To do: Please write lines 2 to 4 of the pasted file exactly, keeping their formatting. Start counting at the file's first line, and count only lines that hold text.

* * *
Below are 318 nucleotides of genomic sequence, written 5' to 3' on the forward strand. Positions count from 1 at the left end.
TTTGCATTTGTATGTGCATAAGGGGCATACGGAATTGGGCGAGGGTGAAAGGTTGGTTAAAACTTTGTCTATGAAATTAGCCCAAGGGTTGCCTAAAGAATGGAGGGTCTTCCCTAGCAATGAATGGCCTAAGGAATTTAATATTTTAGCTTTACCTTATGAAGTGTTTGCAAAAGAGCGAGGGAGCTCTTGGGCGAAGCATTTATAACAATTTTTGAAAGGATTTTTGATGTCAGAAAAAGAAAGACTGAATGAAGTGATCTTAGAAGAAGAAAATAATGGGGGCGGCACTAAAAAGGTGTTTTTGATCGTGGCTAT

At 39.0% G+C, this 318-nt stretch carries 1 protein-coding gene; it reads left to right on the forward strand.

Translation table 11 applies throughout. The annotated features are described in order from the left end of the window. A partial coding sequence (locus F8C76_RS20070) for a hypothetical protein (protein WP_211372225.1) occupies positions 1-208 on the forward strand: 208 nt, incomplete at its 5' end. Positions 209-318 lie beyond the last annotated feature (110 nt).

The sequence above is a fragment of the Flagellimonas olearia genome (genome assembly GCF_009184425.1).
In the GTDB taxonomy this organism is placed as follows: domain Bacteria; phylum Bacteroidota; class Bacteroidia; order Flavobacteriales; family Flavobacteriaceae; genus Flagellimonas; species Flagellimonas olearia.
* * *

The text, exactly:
TTTGCATTTGTATGTGCATAAGGGGCATACGGAATTGGGCGAGGGTGAAAGGTTGGTTAAAACTTTGTCTATGAAATTAGCCCAAGGGTTGCCTAAAGAATGGAGGGTCTTCCCTAGCAATGAATGGCCTAAGGAATTTAATATTTTAGCTTTACCTTATGAAGTGTTTGCAAAAGAGCGAGGGAGCTCTTGGGCGAAGCATTTATAACAATTTTTGAAAGGATTTTTGATGTCAGAAAAAGAAAGACTGAATGAAGTGATCTTAGAAGAAGAAAATAATGGGGGCGGCACTAAAAAGGTGTTTTTGATCGTGGCTAT

At 39.0% G+C, this 318-nt stretch carries 1 protein-coding gene; it reads left to right on the forward strand.

Translation table 11 applies throughout. The annotated features are described in order from the left end of the window. A partial coding sequence (locus F8C76_RS20070) for a hypothetical protein (protein WP_211372225.1) occupies positions 1-208 on the forward strand: 208 nt, incomplete at its 5' end. Positions 209-318 lie beyond the last annotated feature (110 nt).